Flannery O'Connor wrote two novels, this being her second and last. Even before we find the title page, she begins her mysterious assault: ''From the days of John the Baptist until now, the kingdom of heaven suffereth violence, and the violent bear it away'' (Matthew 11:12). This spare and often disturbing story is borne by only four characters, all uncles and nephews: the elder Mason Tarwater, his nephew Rayber, the younger Francis Tarwater (son of Rayber's sister, raised by his great-uncle Mason), and Bishop, Rayber's own ''dim-witted'' son. Both Rayber and the younger Tarwater live deeply conflicted lives, torn by their ''prophetic'' blood, living within the fragile tension of complete abandonment to or denial of its call. They can't shake their uncle's eyes, ''insane, fish-coloured, violent with their impossible vision of a world transfigured.'' In her genius, O'Connor hands us no fine or noble character. We find purity of heart in the young Bishop, but even his light seems overcome by the Tarwater ''affliction.'' Still, there is a hard won redemption here. If conflict is any indication of a soul's desire for the good, then it might be as the early Christian father John Cassian wrote: ''By their own desire they brought a certain force to bear on the heavenly kingdom and anticipated the particular signs of their calling.'' 243 pp.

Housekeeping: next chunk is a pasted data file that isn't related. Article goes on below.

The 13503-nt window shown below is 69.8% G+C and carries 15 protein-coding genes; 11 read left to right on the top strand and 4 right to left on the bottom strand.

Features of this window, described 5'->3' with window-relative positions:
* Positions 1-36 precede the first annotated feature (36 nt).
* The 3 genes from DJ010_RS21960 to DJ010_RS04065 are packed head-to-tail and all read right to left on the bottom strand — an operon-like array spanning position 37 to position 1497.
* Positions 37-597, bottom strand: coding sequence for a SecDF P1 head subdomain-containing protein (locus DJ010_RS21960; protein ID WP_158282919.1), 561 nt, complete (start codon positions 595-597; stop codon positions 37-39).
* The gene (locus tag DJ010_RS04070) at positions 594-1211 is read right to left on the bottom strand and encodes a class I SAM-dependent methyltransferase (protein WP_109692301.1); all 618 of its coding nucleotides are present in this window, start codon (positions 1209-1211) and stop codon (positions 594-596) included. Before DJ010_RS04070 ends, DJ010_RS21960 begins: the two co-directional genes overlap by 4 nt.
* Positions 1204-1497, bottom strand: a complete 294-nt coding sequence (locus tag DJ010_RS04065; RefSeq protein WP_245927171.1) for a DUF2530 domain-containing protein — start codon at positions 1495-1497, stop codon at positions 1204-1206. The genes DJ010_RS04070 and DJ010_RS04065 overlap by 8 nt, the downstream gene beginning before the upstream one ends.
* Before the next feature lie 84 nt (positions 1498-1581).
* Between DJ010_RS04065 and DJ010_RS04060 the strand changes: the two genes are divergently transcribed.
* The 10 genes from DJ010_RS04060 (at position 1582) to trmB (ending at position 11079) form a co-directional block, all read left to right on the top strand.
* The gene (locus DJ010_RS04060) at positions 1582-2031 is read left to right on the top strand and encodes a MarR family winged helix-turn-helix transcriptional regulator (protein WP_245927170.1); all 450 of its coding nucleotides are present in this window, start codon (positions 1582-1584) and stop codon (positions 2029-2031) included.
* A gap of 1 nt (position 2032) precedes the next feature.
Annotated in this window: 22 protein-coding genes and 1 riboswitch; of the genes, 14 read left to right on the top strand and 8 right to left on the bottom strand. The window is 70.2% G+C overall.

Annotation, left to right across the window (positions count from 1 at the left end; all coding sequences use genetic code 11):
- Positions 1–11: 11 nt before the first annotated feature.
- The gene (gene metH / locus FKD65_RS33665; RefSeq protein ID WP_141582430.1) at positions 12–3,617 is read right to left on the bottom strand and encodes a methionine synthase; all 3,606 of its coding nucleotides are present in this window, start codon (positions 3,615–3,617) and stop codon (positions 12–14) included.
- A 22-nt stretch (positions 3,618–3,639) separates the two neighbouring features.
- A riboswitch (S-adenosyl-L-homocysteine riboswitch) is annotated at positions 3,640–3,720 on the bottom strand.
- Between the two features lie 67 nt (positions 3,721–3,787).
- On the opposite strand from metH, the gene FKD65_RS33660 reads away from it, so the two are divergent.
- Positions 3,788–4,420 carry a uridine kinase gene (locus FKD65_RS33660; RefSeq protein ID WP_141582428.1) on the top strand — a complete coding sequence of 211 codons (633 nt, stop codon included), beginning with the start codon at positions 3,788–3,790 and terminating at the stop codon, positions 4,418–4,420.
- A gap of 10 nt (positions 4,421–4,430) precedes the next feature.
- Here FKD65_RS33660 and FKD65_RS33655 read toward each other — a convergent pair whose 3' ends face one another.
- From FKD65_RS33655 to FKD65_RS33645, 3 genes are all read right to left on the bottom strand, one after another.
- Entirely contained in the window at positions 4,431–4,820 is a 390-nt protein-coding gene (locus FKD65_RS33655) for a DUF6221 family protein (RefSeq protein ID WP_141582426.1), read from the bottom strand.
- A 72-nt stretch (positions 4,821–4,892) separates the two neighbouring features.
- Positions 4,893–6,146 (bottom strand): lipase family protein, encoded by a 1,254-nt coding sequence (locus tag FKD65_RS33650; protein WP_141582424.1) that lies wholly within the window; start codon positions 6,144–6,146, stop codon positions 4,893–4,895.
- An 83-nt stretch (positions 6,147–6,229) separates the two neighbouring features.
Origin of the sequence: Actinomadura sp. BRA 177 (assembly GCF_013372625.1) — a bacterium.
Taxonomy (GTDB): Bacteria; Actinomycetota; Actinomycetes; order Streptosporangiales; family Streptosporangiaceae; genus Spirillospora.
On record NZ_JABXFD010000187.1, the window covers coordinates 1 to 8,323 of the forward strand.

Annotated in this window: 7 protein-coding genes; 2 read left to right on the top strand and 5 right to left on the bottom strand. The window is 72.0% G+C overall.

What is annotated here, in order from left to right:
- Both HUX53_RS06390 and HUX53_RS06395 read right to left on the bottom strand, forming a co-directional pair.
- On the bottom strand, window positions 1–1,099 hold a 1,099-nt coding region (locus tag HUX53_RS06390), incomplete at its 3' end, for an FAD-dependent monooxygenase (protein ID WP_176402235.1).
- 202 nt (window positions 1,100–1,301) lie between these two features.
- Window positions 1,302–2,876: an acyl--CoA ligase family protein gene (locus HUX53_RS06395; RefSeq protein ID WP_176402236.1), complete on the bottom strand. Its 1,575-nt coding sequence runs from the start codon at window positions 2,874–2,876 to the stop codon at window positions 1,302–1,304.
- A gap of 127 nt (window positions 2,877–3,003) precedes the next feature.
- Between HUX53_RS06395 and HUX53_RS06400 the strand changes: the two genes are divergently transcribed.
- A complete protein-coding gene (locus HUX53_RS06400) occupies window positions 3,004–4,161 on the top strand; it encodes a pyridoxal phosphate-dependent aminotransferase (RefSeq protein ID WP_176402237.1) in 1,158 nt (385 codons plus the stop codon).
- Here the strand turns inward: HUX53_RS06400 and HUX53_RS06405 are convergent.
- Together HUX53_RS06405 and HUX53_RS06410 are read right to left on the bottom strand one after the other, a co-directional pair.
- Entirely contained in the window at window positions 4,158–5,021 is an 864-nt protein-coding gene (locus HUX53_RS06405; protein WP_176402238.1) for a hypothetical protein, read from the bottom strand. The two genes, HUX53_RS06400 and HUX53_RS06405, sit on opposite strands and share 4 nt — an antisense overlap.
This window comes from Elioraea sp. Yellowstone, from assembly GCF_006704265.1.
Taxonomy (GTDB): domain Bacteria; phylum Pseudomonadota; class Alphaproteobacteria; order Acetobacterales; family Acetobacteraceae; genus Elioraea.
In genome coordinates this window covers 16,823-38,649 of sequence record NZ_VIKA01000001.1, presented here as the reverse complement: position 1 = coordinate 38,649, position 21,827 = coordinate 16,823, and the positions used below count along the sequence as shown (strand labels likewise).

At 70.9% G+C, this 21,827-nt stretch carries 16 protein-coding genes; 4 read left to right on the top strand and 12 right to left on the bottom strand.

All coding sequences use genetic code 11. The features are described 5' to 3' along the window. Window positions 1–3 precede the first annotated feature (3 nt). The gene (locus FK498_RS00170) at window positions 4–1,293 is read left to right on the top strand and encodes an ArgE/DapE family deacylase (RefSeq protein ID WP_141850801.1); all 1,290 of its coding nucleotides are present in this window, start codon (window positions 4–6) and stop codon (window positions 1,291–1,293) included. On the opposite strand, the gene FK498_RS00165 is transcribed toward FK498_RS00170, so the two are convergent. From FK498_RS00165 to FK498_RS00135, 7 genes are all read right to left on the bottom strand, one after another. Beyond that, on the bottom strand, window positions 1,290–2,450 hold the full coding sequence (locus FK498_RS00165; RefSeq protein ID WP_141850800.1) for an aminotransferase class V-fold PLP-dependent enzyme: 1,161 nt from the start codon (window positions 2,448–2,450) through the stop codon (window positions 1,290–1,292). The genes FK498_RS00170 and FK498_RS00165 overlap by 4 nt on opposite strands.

An Eighth Day View:
First published in 1955, "The Violent Bear It Away" is now a landmark in American literature. It is a dark and absorbing example of the Gothic sensibility and bracing satirical voice that are united in Flannery O'Conner's work. In it, the orphaned Francis Marion Tarwater and his cousins, the schoolteacher Rayber, defy the prophecy of their dead uncle--that Tarwater will become a prophet and will baptize Rayber's young son, Bishop. A series of struggles ensues: Tarwater fights an internal battle against his innate faith and the voices calling him to be a prophet while Rayber tries to draw Tarwater into a more "reasonable" modern world. Both wrestle with the legacy of their dead relatives and lay claim to Bishop's soul.
O'Connor observes all this with an astonishing combination of irony and compassion, humor and pathos. The result is a novel whose range and depth reveal a brilliant and innovative writers acutely alert to where the sacred lives and to where it does not.